• Building compost piles in between 4×4 sections provides everything a plant needs — right next door!
  • Piling unused cardboard nearby provides habitat for fungi and other soil decomposers.

Okra Flowering — Aug ’18
Produced all summer with no inputs.

Okra Still Producing — Oct ’17
Center Compost Decomposing

Much like the apple tree does, the body of a fungus — mycelium — fruits to reproduce itself. These are the mushrooms we see sprouting on top of the compost pile, the tip of the proverbial iceberg. It’s easy to forget what we don’t see, the gigantic organism underneath our feet making life happen. Fungi is like a super-highway of water and nutrients moving one way to plants, with sugars coming back to feed the fungi. They help each other.

Stewarding the soil goes beyond all that. In placing organics right next to (or even underneath) where seeds will be planted, we are unwittingly promoting Nature’s oldest friendships.

4th Generation Monarch — Oct’ 18

Planting Seeds — Nov ’18

4×4 Garden (Left)
Center Compost (Right) — Nov ’18

When you go the way of nature rather than against it, all the hard work you normally associate with gardening goes by the wayside, and the joys of puttering in the garden fully takes hold.  If our world is going to survive us, provide for us, continue to thrive with us, re-purposing waste streams and building friendships — soil friendships, garden friendships — is what we need.


~ Shannon @ DirtNKids Blog

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20 thoughts on “School Gardens: Building Friendships, Reviving Dead Soil

    1. I am encouraged that there are a few kids in each of my 15 classes that already garden at home. Of course, they are doing ‘conventional’ gardening, which means regular additions of synthetic micro-nutrients and pesticides (eeek!!), but I’m convinced once they see how easy ‘lazy gardening’ is, they’ll want to bring these concepts home to their parents.

      It’s been a lot of fun for me.

      Liked by 1 person

  1. How wonderful! They look like they are having a blast! What an awesome resource you are for the school. I am sure you will learn a few things also. Too bad all elementary schools do not have this available. Congrats on your experiment! 😉


    1. If I had my way, every primary school would have a garden. Kids learn more from hands on than rote memorization. It’s a joy to answer all their questions; sometimes, they even stump me and I have to research. Never too old to learn!

      Liked by 1 person

  2. I’d never heard of Mycorrhizae until the past six months, when a couple of very interesting presenters at native plant society meetings brought slides and outlines and diagrams and made the complex relationships of all those things under the soil understandable.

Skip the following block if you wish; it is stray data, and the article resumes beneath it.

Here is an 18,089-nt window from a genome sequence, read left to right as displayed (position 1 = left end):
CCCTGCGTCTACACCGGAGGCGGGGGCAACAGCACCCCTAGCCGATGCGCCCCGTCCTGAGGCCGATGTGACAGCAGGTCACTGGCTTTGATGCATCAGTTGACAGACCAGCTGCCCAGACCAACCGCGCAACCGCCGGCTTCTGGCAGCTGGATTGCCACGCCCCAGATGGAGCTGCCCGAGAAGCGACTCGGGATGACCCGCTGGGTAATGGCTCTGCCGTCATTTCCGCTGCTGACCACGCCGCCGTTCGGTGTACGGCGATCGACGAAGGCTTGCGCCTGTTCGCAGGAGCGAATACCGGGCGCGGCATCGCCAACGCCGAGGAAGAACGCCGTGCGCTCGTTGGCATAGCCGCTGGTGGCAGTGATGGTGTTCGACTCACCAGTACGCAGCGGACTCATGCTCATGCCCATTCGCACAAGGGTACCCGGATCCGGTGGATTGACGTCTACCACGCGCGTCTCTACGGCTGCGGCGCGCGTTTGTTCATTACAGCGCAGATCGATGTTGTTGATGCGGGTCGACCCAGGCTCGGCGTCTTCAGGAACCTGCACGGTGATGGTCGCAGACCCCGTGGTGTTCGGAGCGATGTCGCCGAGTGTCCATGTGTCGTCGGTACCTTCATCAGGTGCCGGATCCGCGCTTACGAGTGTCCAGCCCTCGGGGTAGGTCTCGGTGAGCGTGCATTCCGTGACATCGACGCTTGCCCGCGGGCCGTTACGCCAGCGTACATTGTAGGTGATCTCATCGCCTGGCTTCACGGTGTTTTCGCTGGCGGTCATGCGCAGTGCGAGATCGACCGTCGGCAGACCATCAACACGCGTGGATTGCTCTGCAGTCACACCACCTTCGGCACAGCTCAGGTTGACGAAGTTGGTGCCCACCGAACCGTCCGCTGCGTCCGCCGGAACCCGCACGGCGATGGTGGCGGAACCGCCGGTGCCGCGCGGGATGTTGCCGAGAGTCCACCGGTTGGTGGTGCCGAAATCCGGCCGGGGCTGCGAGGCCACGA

I was especially interested in your comment about chlorinated water, and the salts that collect. I began collecting rainwater for my plantsabout three years ago, and it made a big difference. I first noticed that my African violets were turning yellow, and that’s when I learned that our municipal water system had begun using chloramines instead of just chlorine. I made the switch, the plants greened up, and all was well!


    1. Thank you for the thoughtful comment, Linda. Rainwater is what plants need because that’s what they’ve evolved alongside. What element makes up the majority of our breathable atmosphere? (Hint: plants need it to be green, not CO2.) We barely ponder of how our ‘treated’ substances implicates the natural world; treated water may lengthen our lives, but it adds substances to the soil that would otherwise not be there. Nitrogen infuses rainfall.

      If you have time, the podcast linked at the end is a very summation of mycorrhiza and how it works told by Suzanne Simard. She’s a great story teller!

      PS Heading to Brazoria NWR to spot a Rusty Blackbird that’s been there. If you happen to be there too drop me a line!

      Liked by 1 person

      1. I am going down, but I’m not sure when. Have you seen the new sculpture and developing waterfall/garden in front of the Discovery Center? It’s fabulous — I’m going to put it on my blog one of these next times. I just smiled and smiled when I saw it!

        Liked by 1 person

      2. Ed Barrios, the Pres. of Friends of Brazoria WF, is going to get me more details on sculptor, etc. He gave me some history on who it honors, etc. Really cool.


  3. This is amazing! I am moving to Oregon soon where I will have a very small plot of dirt to work with (I am very excited about this) but I know nothing about gardening! I hope to use your blog for some helpful info and tips on organic gardening. 🙂 I’d also like to stick to native plants. Very excited!


    1. Whatever I can do to help your garden experience be more successful, Erin, I’m here to help! Have a listen to that podcast at the end. Suzanne Simard began in forestry up your way, and her account of that soil relationship is downright eye-opening.

      As for what to plant in your zone, find a local horticulture chapter who specializes in xeriscaping. A great place to start.

      Liked by 1 person

      1. Thanks, I will! 🙂 One of my first tasks when I arrive is to do a soil profile and see what I’ve actually got. I’m hoping native plants and organic gardening are a bit more prevalent there, being Oregon and all. We’ll see how I get on, I’ve never had much of a green thumb for indoor plants, but you’ve got to start somewhere.